Artists on show include renowned pioneer of the street art scene, ICE7, award – winning surface design specialist and artist Atang Tshikare, WORLDART artist Kilmany – Jo Liversage, Conform and  ELLO amongst others.


Why are TVET colleges so underfunded?

“TVET colleges still remain severely crippled…even culminating in a name change from FET to TVET to change the perceptions people have of these institutions”

By Simamkele George

Asemahle Zenzile (18) has just graduated from Alberton high school, a prestige school situated just outside the East Rand, Gauteng. She was on holiday during the December festive season, away from home, and has been waiting patiently for her university application results. She says she wants to be at a place that has ‘good, quality education’ and will increase her chances of obtaining employment.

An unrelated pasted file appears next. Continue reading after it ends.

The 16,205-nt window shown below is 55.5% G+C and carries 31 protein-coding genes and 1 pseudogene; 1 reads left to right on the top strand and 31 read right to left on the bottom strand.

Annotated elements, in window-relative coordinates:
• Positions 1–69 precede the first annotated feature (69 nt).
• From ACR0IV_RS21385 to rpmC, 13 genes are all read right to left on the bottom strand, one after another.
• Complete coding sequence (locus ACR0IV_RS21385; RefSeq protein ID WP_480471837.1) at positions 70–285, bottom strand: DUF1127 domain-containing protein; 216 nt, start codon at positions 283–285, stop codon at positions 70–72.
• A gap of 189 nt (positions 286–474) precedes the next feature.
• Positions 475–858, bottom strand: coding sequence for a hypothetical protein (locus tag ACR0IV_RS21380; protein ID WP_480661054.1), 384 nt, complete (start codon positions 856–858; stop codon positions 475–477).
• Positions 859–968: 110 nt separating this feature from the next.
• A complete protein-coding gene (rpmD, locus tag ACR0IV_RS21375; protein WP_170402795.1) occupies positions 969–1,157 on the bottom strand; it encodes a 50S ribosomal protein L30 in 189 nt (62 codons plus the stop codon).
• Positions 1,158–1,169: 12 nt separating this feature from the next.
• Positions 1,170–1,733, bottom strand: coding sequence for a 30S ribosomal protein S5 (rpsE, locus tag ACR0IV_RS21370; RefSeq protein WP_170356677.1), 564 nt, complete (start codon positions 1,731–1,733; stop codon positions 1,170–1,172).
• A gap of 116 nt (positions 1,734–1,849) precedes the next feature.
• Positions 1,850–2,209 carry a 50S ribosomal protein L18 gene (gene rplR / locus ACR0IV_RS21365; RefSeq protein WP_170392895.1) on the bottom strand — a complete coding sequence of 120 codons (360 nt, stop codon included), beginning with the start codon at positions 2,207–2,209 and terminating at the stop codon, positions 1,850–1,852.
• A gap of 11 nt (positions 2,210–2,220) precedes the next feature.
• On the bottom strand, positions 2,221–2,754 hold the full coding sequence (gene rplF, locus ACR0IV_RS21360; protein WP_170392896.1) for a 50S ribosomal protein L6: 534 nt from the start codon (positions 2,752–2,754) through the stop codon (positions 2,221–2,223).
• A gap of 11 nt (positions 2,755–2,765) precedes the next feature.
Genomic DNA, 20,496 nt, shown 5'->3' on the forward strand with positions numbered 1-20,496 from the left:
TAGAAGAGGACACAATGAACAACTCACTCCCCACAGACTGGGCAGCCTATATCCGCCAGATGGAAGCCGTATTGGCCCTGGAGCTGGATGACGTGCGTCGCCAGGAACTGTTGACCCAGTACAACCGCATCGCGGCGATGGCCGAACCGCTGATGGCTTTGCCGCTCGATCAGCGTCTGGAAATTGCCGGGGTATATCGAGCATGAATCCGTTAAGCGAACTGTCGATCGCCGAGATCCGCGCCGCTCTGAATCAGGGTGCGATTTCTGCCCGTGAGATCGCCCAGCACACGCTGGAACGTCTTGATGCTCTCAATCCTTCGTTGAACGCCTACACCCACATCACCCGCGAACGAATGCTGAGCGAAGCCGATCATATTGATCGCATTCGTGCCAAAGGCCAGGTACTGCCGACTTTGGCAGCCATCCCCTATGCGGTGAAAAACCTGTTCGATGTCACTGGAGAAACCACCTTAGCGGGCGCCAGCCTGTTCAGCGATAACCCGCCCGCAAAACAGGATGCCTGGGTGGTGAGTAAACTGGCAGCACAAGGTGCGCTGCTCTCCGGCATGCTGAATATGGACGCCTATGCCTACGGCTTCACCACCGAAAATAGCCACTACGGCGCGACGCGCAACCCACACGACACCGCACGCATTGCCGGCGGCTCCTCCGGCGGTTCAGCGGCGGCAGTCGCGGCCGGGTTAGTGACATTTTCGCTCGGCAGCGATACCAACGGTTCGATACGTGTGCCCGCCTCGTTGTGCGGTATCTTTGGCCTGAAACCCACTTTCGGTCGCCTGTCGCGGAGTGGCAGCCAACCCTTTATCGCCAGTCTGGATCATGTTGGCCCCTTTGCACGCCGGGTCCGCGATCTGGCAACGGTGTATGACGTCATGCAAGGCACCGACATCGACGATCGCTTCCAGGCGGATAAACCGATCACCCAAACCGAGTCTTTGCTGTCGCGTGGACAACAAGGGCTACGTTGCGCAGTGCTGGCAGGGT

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Why is there a Literacy Crisis in South Africa’s schools and What’s Being Done to Combat it?

By Lucas Nowicki

In 2009, a 15 year-old girl from Khayelitsha sat riveted by the words in front of her. Time flew by and before she knew it, library time was over. Questions rushed through the teenage girl’s mind: What happened to Ntombi, the main character in her book? Did she sleep with the bad boy drug dealer? Did she manage to lift her family out of the small shack in Khayelitsha through her singing? Never before had she felt so captivated by words on a page. She approached her English teacher, who had been used her as a guinea pig for a project that had been forming in the teacher’s mind.
The girl shows the book to her teacher, points to an open page and says: “This is our life, miss.”

The team from Fundza literacy